Feature

Green Schools on Ordinary Budgets

The cost case of eco-friendly design and construction at two Wisconsin school projects by MARK E. HANSON

If we want green schools at design and construction costs that are the same or less than conventional facilities, a starting point for school system administrators and school boards is to ask for just that.

You’ve got to say it like you mean it and then back up your interest in green qualities with your actions. If you get “no” for an answer, you may have to look for other providers of school design and construction services.

Mark HansonMark Hanson is affiliated with the Wisconsin-based design firm responsible for several LEED-certified school buildings.


Some in the green building industry have spoken for some time now of green buildings not needing to cost more. Jason McLennan in his 2004 book The Philosophy of Sustainable Design discusses not falling into the “green is always more” syndrome. He goes on to explain the concept of tunneling through the cost barrier described in the 1999 book Natural Capitalism: Creating the Next Industrial Revolution by Paul Hawken, Amory Lovins and L. Hunter Lovins.

A 2007 cost study by the global construction consulting firm Davis Langdon and posted on the U.S. Green Building Council® website compares various building types, including 43 non-Leadership in Energy and Environmental Design-certified academic buildings to 17 (LEED®)-certified buildings of the same type. Their conclusion was “no significant difference in average cost for green buildings as compared to nongreen buildings.”

Two Schools
The story of two green schools lends compelling support to the case for green construction and renovation. These schools were designed and constructed at costs that were 25 percent and 29 percent lower than the regional cost averages.

Northland Pines High School, a new 251,000-square-foot facility in Eagle River, Wis., was completed in August 2006 at a total project cost of $29 million. That figure included all design, site work, demolition of the old school, construction, commissioning and LEED certification. This cost comes to $116 per square foot, or 25 percent below the regional cost average.

The regional cost average for new public high schools completed in 2006 for Illinois, Minnesota and Wisconsin was $154 per square foot, according to the February 2007 issue of School Planning & Management. It’s important to note that the regional cost average is based on data relating to construction costs only for most of the schools. The cost difference between Northland Pines and the regional cost average would be even greater if only construction costs were shown. In the case of Northland Pines, the construction cost was just over $26 million.

Northland Pines was the first public high school in the United States to earn LEED-New Construction Gold certification, the highest level achieved by public high schools to date.

The second school is River Crest Elementary School in Hudson, Wis., which earned only the second LEED for Schools Gold certification nationwide for public elementary schools under the more recently adopted LEED for Schools rating system. This new 93,500-square-foot school was completed in 2008 for $15.5 million.

The total project cost of $166 per square foot includes all design, site work, construction, LEED certification and commissioning. This is 29 percent below the regional cost average of $223 per square foot as reported by School Planning & Management in its 2009 School Construction Report.

In comparing costs, a substantial difference exists between the two schools and the regional cost averages in the two years. The reasons for this difference are the large cost increases that took place toward the end of the economic bubble and the higher construction cost levels in the Minneapolis/St. Paul area, of which Hudson is a suburb.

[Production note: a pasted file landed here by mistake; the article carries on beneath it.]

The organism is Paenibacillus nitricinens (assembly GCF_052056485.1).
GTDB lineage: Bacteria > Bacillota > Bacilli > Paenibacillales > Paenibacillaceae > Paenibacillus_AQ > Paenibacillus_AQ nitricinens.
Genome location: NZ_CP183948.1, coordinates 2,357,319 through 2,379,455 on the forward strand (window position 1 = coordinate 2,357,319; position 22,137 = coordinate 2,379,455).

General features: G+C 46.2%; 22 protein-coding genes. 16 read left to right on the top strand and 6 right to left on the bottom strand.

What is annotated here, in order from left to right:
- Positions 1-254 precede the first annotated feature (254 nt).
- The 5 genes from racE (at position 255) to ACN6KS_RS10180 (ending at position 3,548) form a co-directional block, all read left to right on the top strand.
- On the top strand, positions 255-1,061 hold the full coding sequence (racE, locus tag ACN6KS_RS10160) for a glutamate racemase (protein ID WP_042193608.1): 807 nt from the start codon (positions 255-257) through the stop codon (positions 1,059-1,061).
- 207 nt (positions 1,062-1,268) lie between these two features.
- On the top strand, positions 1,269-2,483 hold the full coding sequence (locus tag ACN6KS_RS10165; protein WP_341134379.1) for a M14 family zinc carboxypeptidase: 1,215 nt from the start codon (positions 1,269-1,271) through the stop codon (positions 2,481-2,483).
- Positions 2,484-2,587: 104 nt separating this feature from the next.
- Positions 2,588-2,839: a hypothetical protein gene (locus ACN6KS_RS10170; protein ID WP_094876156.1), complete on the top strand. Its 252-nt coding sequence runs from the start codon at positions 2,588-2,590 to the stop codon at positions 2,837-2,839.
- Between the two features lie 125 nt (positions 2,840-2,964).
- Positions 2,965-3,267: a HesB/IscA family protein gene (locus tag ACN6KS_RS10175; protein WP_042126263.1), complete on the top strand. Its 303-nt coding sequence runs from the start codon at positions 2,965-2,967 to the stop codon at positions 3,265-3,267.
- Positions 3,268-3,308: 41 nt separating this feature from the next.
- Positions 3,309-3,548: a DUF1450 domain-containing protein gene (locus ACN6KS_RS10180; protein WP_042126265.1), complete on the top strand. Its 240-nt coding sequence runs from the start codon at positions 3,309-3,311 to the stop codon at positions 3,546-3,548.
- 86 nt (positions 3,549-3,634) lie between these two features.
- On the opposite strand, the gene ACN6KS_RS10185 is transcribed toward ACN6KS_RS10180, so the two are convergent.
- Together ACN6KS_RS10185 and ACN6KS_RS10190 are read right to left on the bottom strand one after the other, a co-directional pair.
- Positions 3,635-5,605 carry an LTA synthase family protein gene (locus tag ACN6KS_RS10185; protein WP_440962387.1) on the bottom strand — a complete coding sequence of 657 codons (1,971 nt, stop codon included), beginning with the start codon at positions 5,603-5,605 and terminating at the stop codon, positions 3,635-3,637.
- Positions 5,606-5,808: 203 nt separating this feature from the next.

The bottom line is that these two schools are excellent examples of delivering a green school with outstanding features at conventional cost — or, more accurately, at less than conventional cost.

Counterintuitive Issues
While the story of the cost savings in green schools is compelling, the results seem counterintuitive. The questions you might be asking include:

• Are these green, but otherwise substandard, schools? In other words, did you save cost but provide junk?

•  How were the quality and costs managed?

•  Can the delivery of lower-cost, high-quality green schools be replicated?

The most convincing way to answer the first question is to take a tour to see for yourself. Because this is not feasible for most readers, perhaps contacting the district administrators to see how they feel about their schools is a viable alternative. In any case, you’ll have to take my word that the auditorium with orchestra pit is a stunning performance hall for the community in the case of Northland Pines, and that the teachers at River Crest love the smart boards, small project rooms, views of adjacent fields and woods, and daylight in their classrooms.

As for the second question, quality and cost management have two components. Applying both enables a project team to tunnel through the cost barrier. The first component is the integrated design approach, and the second is the integrated project delivery method.

By the time our firm was working on these projects, we had proven, based on earlier green projects, we could complete green facilities at or below conventional regional cost levels. But it was only after we had completed Northland Pines and River Crest and reviewed comparable projects that we more fully understood how we had kept the costs down.

Tunneling Barriers
The integrated design approach hinges on good fundamentals in design, the use of energy modeling to guide design choices and a concept we call Value TradingSM.

One area in both schools where we cut costs came in the use of as few, quality light fixtures as possible while using high-quality lamps to provide effective lighting. Thus, the school districts saved through the reduced number of fixtures purchased and in ongoing energy expenses. These light choices are supported by high ceilings, direct/indirect fixtures, highly reflective surfaces and classroom layout.

Further operational cost savings are achieved by providing daylight controls. As internal heat gains from lights are lowered, the capacity of the cooling system is reduced, which further decreases first cost (initial project cost) and operating cost. (Many cost analyses focus on life-cycle cost analysis, which considers operational savings over time to pay for higher initial costs. While this is useful, these schools are examples of lower initial cost and operational savings.) We use energy modeling to estimate energy use and system capacities to guide design choices.